ARM Holdings has taken out a licence for the J2ME technology from Sun Microsystems in a move that will see the companies look at adapting Java further for "the segments that ARM serves", according to Reynette Au, ARM's vice-president of corporate marketing.
As part of the deal, ARM has joined the Java Community Process (JCP), the formal method by which Java is developed and ratified. ARM has some Java licences already, but has previously remained outside the JCP.
ARM intends to apply J2ME support to processor cores that have the Jazelle Java accelerator. ARM will have rights to sub-license the software to customers. ARM staff and Rich Green, Sun's general manager for Java, have confirmed plans to optimise the J2ME implementation.
But Zucotto Wireless, a Java processor designer, warns that, if the two companies set up a special relationship outside the JCP, they risk fragmenting the Java standard.
"Any new Java platforms have to go through the JCP. They are not done individually," said a Zucotto spokeswoman.
Pete Magowan, ARM's executive vice-president of sales and marketing, said: "As part of the Java deal we become participants in the Java community process. As with all partners, there will be an interchange [with Sun] of technology vision, but it will also be conducted within the context of the JCP."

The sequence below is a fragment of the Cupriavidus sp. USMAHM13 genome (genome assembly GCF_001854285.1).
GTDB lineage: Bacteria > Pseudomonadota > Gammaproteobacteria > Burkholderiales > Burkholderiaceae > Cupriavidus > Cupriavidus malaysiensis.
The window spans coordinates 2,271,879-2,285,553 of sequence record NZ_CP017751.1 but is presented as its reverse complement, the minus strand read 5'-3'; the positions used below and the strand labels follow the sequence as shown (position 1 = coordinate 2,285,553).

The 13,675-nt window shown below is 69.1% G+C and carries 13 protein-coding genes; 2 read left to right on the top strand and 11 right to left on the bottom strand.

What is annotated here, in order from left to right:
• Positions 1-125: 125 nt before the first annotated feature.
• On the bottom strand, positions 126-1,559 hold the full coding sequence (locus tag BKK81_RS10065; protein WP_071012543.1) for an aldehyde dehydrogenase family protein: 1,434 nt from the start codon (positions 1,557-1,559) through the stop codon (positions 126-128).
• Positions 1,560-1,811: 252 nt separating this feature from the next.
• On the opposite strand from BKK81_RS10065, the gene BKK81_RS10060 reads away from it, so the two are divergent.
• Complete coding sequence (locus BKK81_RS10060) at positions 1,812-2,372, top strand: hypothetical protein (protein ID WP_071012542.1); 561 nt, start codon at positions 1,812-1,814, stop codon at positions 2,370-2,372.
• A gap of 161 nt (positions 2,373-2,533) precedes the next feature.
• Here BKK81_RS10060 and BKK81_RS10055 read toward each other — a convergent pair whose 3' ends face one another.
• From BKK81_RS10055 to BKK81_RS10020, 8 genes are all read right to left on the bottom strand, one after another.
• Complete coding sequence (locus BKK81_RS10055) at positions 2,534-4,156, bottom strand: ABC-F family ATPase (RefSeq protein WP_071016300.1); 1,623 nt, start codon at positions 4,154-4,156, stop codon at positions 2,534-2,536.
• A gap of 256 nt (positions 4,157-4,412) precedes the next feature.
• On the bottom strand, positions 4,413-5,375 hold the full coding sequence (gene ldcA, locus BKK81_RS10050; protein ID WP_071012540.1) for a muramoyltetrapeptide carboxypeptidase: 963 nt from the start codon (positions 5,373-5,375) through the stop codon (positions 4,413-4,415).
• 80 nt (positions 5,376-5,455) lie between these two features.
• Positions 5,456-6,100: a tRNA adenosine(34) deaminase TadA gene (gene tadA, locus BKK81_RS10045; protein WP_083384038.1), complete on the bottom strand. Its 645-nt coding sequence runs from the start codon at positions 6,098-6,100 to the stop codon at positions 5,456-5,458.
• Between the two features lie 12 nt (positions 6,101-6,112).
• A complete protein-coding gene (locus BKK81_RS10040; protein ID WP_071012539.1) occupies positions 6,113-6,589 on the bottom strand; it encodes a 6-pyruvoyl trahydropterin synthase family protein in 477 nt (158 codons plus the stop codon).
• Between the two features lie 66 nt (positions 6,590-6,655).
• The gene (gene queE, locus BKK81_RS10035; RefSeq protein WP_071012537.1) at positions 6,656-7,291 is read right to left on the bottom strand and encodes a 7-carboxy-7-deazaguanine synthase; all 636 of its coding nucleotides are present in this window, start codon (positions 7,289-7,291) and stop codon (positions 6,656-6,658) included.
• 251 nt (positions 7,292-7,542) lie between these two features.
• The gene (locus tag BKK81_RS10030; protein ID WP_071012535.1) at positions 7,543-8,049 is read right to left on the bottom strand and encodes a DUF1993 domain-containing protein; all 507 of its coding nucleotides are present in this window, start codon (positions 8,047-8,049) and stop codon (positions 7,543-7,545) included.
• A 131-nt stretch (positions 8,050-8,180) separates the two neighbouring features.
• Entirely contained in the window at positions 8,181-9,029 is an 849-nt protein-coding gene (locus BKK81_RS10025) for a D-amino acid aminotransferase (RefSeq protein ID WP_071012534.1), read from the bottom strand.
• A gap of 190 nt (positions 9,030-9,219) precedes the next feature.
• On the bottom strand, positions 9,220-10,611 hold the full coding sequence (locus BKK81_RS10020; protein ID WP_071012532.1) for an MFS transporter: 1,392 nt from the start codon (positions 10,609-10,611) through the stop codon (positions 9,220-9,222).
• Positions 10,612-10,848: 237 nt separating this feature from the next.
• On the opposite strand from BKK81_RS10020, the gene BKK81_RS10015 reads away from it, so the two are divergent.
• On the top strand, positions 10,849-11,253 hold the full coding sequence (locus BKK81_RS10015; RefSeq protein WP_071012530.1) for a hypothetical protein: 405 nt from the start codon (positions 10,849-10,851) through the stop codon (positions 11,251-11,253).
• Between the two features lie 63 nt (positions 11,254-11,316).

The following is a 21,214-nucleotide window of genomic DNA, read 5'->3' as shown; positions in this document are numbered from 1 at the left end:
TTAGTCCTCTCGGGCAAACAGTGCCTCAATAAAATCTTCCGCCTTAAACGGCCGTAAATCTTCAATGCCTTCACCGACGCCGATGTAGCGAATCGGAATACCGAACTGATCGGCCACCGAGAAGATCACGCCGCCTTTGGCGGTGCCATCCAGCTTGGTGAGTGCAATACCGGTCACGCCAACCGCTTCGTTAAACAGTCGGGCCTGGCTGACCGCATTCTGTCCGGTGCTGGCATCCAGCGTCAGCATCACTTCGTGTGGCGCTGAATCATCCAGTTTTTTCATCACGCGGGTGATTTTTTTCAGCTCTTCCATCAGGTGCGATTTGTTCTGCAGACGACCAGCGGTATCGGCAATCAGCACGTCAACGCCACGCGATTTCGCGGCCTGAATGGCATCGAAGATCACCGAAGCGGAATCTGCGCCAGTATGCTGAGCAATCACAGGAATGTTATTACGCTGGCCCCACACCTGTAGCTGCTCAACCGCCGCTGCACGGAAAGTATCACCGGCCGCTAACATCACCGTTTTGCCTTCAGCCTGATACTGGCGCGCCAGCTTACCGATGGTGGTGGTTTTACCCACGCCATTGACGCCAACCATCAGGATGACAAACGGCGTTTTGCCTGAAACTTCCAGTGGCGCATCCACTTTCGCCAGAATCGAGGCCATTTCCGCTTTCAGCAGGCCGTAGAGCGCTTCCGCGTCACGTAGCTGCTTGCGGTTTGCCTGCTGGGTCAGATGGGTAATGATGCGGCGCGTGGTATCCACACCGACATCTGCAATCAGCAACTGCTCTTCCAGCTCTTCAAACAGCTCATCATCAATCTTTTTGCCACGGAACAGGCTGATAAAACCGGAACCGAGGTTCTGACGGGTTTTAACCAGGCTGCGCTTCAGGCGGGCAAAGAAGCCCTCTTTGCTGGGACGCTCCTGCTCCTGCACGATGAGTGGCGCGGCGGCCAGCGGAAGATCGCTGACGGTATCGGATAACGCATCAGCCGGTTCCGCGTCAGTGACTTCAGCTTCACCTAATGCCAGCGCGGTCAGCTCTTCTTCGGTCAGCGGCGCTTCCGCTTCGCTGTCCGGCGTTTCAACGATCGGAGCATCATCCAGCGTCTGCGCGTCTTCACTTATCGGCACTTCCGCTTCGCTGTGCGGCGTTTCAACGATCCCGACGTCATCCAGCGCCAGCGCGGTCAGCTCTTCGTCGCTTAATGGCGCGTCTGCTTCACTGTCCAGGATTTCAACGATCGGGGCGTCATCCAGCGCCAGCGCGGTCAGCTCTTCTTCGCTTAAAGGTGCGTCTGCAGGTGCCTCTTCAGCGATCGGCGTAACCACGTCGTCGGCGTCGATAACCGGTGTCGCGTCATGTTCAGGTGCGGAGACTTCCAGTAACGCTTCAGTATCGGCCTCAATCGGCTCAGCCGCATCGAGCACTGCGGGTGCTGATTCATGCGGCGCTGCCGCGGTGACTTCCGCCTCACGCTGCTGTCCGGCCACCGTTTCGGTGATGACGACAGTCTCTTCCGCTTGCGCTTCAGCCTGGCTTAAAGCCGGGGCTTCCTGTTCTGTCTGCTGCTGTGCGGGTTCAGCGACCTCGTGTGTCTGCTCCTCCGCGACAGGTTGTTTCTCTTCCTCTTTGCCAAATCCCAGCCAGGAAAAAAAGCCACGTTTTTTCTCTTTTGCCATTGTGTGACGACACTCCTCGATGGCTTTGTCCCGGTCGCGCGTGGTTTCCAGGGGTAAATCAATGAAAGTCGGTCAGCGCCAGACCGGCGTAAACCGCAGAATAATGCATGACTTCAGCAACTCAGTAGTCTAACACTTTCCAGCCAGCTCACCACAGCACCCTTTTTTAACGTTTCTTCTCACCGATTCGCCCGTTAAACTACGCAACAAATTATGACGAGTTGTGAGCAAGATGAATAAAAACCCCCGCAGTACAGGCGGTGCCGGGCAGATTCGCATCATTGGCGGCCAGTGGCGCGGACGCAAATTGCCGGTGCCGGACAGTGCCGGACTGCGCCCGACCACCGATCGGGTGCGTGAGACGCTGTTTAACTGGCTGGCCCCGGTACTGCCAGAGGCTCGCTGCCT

Green denies that the deal gives ARM preferential status over other J2ME licensees: "It's not preferential at all. It gives [ARM] full access, the same as other licensees. In the case of ARM, it's a case of emphasising the partners."
Magowan said that the decision to license J2ME was driven by an anticipated rise in telephone handset designs running Java.
Motorola has had access to the Java technology for some time as the result of its co-development of the core KVM virtual machine. Texas Instruments obtained a J2ME licence last autumn.
Magowan denies the wireless business is vital to ARM's future.
"The 926 [which supports Jazelle] is key to upgrading the existing generation of mobile phones based on the ARM7 core," he said.
"We see Java as very significant in the market but, last quarter, 50% of our royalties came from non-handset business and royalties are 25% of the business."
Tuning for Jazelle
ARM Holdings may find that closer contact with the KVM virtual machine within the J2ME environment will lead to possible optimisations for the software that drives its Jazelle accelerator, assuming that it aims to go deeper than a straight J2ME licence.
Until now, the company has mostly concentrated on providing porting kits for OEMs to develop Java implementations. But it may now start sub-licensinga fully certified virtual machine.
A Jazelle-based ARM does not run bytecode instructions in the same way as a conventional processor. Instead, a conventional virtual machine software loop performs basic checks such as array bounds and illegal actions. The ARM then passes valid byte codes to the Jazelle engine for translation into native ARM instructions.
When running Java, a set of registers in the ARM processor holds the virtual machine's stack.
The current version of the Jazelle support code is designed for the Sun JVM.
By Chris Edwards
Peter Clarke is European correspondent for US sister newspaper EETimes.